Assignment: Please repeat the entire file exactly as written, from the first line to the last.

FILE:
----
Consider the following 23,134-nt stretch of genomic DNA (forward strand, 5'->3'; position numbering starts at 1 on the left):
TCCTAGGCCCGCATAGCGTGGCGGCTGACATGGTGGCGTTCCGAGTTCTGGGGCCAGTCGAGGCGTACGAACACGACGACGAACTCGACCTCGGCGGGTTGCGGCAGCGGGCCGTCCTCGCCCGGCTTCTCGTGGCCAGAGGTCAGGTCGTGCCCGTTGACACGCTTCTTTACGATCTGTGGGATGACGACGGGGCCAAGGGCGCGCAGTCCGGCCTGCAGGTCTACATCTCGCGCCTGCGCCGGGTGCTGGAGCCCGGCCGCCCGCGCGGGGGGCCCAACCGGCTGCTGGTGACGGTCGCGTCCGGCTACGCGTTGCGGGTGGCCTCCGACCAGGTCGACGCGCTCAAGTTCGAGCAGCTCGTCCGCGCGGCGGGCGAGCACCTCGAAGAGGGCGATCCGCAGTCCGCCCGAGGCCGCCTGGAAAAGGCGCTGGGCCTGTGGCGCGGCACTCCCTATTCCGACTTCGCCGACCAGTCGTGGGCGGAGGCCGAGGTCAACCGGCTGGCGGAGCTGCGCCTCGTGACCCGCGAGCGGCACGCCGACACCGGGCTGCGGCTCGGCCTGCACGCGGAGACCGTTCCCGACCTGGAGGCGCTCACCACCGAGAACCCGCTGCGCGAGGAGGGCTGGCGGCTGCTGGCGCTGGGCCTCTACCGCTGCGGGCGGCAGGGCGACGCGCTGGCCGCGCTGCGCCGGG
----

Consider the following 23,134-nt stretch of genomic DNA (forward strand, 5'->3'; position numbering starts at 1 on the left):
TCCTAGGCCCGCATAGCGTGGCGGCTGACATGGTGGCGTTCCGAGTTCTGGGGCCAGTCGAGGCGTACGAACACGACGACGAACTCGACCTCGGCGGGTTGCGGCAGCGGGCCGTCCTCGCCCGGCTTCTCGTGGCCAGAGGTCAGGTCGTGCCCGTTGACACGCTTCTTTACGATCTGTGGGATGACGACGGGGCCAAGGGCGCGCAGTCCGGCCTGCAGGTCTACATCTCGCGCCTGCGCCGGGTGCTGGAGCCCGGCCGCCCGCGCGGGGGGCCCAACCGGCTGCTGGTGACGGTCGCGTCCGGCTACGCGTTGCGGGTGGCCTCCGACCAGGTCGACGCGCTCAAGTTCGAGCAGCTCGTCCGCGCGGCGGGCGAGCACCTCGAAGAGGGCGATCCGCAGTCCGCCCGAGGCCGCCTGGAAAAGGCGCTGGGCCTGTGGCGCGGCACTCCCTATTCCGACTTCGCCGACCAGTCGTGGGCGGAGGCCGAGGTCAACCGGCTGGCGGAGCTGCGCCTCGTGACCCGCGAGCGGCACGCCGACACCGGGCTGCGGCTCGGCCTGCACGCGGAGACCGTTCCCGACCTGGAGGCGCTCACCACCGAGAACCCGCTGCGCGAGGAGGGCTGGCGGCTGCTGGCGCTGGGCCTCTACCGCTGCGGGCGGCAGGGCGACGCGCTGGCCGCGCTGCGCCGGG